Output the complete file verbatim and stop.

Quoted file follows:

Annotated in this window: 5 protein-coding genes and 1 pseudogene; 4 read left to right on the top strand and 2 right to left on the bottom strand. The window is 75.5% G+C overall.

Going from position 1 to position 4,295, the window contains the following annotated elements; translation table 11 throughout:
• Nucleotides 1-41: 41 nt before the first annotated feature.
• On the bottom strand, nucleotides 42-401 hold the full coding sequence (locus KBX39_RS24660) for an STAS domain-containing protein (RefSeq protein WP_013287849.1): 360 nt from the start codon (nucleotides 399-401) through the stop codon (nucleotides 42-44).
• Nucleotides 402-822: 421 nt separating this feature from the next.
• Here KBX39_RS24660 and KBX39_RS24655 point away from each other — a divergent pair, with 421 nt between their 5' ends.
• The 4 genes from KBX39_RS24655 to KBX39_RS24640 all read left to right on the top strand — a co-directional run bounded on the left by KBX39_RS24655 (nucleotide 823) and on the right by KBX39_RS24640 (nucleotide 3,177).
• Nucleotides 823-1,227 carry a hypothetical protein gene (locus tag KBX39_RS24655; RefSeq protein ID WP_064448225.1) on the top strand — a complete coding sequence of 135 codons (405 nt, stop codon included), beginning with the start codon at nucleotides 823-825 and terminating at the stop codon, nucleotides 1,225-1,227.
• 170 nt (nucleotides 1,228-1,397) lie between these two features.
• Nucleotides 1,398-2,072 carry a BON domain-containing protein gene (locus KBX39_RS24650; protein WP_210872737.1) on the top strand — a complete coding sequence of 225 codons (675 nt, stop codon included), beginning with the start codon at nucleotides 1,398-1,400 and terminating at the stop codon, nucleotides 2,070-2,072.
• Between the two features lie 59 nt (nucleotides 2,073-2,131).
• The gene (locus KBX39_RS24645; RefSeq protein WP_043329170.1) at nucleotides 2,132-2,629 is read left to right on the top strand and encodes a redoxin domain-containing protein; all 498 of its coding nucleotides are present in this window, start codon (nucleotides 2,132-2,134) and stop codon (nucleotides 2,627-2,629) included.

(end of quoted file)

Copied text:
Annotated in this window: 5 protein-coding genes and 1 pseudogene; 4 read left to right on the top strand and 2 right to left on the bottom strand. The window is 75.5% G+C overall.

Going from position 1 to position 4,295, the window contains the following annotated elements; translation table 11 throughout:
• Nucleotides 1-41: 41 nt before the first annotated feature.
• On the bottom strand, nucleotides 42-401 hold the full coding sequence (locus KBX39_RS24660) for an STAS domain-containing protein (RefSeq protein WP_013287849.1): 360 nt from the start codon (nucleotides 399-401) through the stop codon (nucleotides 42-44).
• Nucleotides 402-822: 421 nt separating this feature from the next.
• Here KBX39_RS24660 and KBX39_RS24655 point away from each other — a divergent pair, with 421 nt between their 5' ends.
• The 4 genes from KBX39_RS24655 to KBX39_RS24640 all read left to right on the top strand — a co-directional run bounded on the left by KBX39_RS24655 (nucleotide 823) and on the right by KBX39_RS24640 (nucleotide 3,177).
• Nucleotides 823-1,227 carry a hypothetical protein gene (locus tag KBX39_RS24655; RefSeq protein ID WP_064448225.1) on the top strand — a complete coding sequence of 135 codons (405 nt, stop codon included), beginning with the start codon at nucleotides 823-825 and terminating at the stop codon, nucleotides 1,225-1,227.
• 170 nt (nucleotides 1,228-1,397) lie between these two features.
• Nucleotides 1,398-2,072 carry a BON domain-containing protein gene (locus KBX39_RS24650; protein WP_210872737.1) on the top strand — a complete coding sequence of 225 codons (675 nt, stop codon included), beginning with the start codon at nucleotides 1,398-1,400 and terminating at the stop codon, nucleotides 2,070-2,072.
• Between the two features lie 59 nt (nucleotides 2,073-2,131).
• The gene (locus KBX39_RS24645; RefSeq protein WP_043329170.1) at nucleotides 2,132-2,629 is read left to right on the top strand and encodes a redoxin domain-containing protein; all 498 of its coding nucleotides are present in this window, start codon (nucleotides 2,132-2,134) and stop codon (nucleotides 2,627-2,629) included.